WordPress has a truly magical Webpack loader that will actually extract the WordPress-specific dependencies, and generate the dependencies array as a PHP file. You can then require this file, and it will automatically set your script dependencies for you. That way you can just write your JS as you were, and it will automatically update the dependency array for you.

This is way easier once you get it set-up. You can see how Underpin sets up a Webpack config for these sorts of things in Underpin’s plugin boilerplate.

Once you get that all-set, you can instead use this file to set dependencies. With Underpin, that would look like this:

plugin_name()->scripts()->add( 'test', [
        'handle'      => 'test',
        'src'         => 'path/to/script/src',
        'name'        => 'test',
        'description' => 'The description',
    'deps'        => plugin_name()->dir() . 'build/test.asset.php', // path to dependency file generated by webpack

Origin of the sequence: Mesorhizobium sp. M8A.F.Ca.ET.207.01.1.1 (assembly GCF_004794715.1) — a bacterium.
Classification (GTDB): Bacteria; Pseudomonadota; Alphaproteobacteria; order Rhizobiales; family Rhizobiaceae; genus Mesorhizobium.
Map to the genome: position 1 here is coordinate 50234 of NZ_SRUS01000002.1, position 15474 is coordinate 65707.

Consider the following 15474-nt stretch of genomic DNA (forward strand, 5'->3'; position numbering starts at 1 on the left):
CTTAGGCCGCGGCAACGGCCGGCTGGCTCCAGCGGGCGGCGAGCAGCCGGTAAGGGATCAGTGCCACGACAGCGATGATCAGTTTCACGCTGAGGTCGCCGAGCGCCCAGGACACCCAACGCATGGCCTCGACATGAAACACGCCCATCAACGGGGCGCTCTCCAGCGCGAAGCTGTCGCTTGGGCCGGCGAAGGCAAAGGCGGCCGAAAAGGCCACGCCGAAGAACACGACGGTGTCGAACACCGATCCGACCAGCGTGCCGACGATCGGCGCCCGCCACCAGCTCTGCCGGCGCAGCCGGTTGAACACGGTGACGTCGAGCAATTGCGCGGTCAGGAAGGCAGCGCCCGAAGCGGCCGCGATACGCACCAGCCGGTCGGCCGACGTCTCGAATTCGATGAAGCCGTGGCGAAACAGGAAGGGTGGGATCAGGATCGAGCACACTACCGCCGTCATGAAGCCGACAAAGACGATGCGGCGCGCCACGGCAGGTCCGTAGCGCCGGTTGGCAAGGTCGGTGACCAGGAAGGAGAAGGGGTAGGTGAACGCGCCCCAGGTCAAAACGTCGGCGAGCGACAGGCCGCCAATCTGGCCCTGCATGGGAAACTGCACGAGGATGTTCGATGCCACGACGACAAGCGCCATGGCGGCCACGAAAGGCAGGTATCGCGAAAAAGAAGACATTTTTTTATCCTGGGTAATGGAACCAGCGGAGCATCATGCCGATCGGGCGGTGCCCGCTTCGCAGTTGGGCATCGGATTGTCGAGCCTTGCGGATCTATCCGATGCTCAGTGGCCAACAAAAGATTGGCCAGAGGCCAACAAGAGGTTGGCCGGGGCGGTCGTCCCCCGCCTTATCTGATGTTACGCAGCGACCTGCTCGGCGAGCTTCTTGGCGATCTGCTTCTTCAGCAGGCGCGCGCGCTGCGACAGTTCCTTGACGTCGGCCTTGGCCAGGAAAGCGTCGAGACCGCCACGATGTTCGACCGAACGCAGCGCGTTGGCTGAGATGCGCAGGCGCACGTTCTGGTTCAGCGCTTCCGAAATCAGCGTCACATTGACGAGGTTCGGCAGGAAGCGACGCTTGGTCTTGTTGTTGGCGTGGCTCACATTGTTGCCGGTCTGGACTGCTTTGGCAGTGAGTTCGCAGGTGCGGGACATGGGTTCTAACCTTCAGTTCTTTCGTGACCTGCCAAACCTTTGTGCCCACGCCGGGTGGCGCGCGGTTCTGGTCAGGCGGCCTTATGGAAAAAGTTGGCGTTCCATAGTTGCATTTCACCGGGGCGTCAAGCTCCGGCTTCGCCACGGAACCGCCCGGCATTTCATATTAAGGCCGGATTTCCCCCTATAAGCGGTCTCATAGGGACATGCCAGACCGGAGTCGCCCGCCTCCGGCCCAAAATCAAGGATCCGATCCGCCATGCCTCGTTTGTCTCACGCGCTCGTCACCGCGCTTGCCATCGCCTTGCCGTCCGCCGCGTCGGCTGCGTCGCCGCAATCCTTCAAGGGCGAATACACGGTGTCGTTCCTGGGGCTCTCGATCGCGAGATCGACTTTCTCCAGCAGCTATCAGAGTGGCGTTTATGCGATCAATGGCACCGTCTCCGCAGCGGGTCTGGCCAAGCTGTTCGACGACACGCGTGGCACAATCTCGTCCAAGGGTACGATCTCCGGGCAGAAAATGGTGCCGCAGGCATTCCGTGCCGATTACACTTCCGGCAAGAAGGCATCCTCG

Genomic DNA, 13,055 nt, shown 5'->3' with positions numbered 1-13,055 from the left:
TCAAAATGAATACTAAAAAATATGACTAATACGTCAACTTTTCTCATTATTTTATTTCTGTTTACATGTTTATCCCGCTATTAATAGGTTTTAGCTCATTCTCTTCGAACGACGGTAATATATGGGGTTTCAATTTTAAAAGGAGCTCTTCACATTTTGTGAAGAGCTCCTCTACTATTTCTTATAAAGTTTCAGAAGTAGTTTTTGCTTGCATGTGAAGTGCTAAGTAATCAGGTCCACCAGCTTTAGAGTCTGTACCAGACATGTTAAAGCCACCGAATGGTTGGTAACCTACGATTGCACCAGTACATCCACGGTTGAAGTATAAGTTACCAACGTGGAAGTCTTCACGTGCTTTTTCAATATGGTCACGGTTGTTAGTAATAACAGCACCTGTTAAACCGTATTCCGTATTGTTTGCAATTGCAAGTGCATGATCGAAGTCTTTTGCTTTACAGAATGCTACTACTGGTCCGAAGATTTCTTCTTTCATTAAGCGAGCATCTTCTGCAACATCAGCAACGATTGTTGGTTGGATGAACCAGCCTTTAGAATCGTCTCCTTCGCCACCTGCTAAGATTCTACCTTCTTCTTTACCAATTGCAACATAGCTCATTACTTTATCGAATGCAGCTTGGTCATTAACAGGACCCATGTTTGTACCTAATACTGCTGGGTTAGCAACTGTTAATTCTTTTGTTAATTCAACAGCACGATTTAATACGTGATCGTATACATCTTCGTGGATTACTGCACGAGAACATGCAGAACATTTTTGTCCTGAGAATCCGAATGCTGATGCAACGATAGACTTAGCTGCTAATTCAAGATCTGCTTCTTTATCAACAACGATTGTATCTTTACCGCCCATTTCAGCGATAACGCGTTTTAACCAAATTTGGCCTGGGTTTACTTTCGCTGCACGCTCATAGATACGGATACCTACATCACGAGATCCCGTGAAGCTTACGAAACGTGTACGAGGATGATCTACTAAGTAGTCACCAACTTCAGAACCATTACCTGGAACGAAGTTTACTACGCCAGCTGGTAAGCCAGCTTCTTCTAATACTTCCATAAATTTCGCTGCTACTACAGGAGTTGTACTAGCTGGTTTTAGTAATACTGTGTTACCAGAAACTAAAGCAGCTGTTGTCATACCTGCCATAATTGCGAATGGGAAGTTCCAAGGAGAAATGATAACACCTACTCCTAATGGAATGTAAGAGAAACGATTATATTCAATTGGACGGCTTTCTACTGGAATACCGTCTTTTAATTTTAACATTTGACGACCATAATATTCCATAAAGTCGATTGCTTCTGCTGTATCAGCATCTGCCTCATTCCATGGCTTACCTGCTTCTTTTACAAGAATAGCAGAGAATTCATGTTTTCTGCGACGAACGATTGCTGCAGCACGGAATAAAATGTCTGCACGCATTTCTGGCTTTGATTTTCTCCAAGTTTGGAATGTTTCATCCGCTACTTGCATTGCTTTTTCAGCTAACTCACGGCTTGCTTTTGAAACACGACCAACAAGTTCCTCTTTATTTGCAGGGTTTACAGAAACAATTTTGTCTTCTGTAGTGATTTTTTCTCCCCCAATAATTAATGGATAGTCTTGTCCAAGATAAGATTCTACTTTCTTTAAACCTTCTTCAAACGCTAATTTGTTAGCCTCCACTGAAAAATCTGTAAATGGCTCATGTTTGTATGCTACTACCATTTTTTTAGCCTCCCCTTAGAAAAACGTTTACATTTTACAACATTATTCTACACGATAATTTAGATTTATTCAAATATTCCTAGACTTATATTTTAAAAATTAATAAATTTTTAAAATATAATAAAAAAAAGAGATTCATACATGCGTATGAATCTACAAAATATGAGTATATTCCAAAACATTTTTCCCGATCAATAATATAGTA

'middlewares' => [
          'Underpin_Scripts\Factories\Enqueue_Script' // Enqueue the script on the front-end
        ]
] );
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Without Underpin, it can be done but requires a bit of extra logic:

// Check to see if the file exists.
$deps_file = plugin_dir_path(__FILE__) . 'path/to/file';

// Set default fallback to dependencies array
$deps = [];

// If the file can be found, use it to set the dependencies array.
if ( file_exists( $deps_file ) ) {
    $deps_file = require( $deps_file );
    $deps      = $file['dependencies'];
}

// Register script
wp_register_script( 'test', 'path/to/script/src', $deps );

// Enqueue the script later-on
add_action( 'wp_enqueue_scripts', function(){
    wp_enqueue_script( 'test' );
} );
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Using api-fetch

Like I mentioned earlier, API fetch works a lot like the regular fetch API, but the syntax is a little different. Let’s say you wanted to get a list of posts via REST. It would look something like this:

apiFetch( {
    path: '/wp/v2/posts'
} );
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This would return aJavascript Promise, much like how the normal Fetch API, however, unlike Fetch, this will return a parsed object instead of a response object after the promise resolves.